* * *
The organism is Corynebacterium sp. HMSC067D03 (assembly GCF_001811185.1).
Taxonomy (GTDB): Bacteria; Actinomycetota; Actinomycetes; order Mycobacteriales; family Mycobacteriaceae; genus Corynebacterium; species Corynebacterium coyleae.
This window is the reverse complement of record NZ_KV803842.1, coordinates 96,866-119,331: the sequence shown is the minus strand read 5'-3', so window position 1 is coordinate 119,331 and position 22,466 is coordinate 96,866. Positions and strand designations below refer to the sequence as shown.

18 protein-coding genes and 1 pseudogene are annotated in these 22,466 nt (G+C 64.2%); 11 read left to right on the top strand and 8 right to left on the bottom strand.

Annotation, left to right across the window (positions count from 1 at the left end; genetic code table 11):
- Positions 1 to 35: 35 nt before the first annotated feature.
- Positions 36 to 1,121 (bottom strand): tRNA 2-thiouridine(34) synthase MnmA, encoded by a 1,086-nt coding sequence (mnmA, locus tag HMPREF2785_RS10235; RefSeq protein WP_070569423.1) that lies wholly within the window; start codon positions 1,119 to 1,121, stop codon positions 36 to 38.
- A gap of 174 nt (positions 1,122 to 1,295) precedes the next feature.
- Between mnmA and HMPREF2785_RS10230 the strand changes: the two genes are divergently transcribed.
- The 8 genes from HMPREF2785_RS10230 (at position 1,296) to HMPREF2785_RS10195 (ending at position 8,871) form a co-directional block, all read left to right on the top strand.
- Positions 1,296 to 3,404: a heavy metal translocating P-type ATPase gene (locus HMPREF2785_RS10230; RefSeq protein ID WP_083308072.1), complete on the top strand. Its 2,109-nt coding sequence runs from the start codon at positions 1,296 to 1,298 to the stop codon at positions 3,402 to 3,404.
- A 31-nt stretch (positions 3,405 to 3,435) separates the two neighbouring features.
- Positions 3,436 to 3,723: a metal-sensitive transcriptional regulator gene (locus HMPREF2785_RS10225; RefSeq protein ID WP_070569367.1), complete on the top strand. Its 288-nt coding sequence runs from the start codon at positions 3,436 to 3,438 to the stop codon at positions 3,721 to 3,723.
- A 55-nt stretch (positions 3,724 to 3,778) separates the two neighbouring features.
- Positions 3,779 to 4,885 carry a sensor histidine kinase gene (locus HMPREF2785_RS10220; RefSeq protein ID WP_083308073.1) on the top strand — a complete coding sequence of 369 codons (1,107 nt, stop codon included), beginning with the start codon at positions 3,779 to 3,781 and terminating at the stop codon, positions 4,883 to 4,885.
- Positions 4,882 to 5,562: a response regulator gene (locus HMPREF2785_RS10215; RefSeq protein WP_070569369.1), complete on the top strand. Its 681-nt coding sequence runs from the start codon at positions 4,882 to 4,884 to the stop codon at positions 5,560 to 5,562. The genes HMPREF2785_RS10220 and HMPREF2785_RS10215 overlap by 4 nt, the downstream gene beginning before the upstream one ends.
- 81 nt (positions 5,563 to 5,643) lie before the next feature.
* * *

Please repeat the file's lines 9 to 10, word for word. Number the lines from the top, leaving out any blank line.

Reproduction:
- Between mnmA and HMPREF2785_RS10230 the strand changes: the two genes are divergently transcribed.
- The 8 genes from HMPREF2785_RS10230 (at position 1,296) to HMPREF2785_RS10195 (ending at position 8,871) form a co-directional block, all read left to right on the top strand.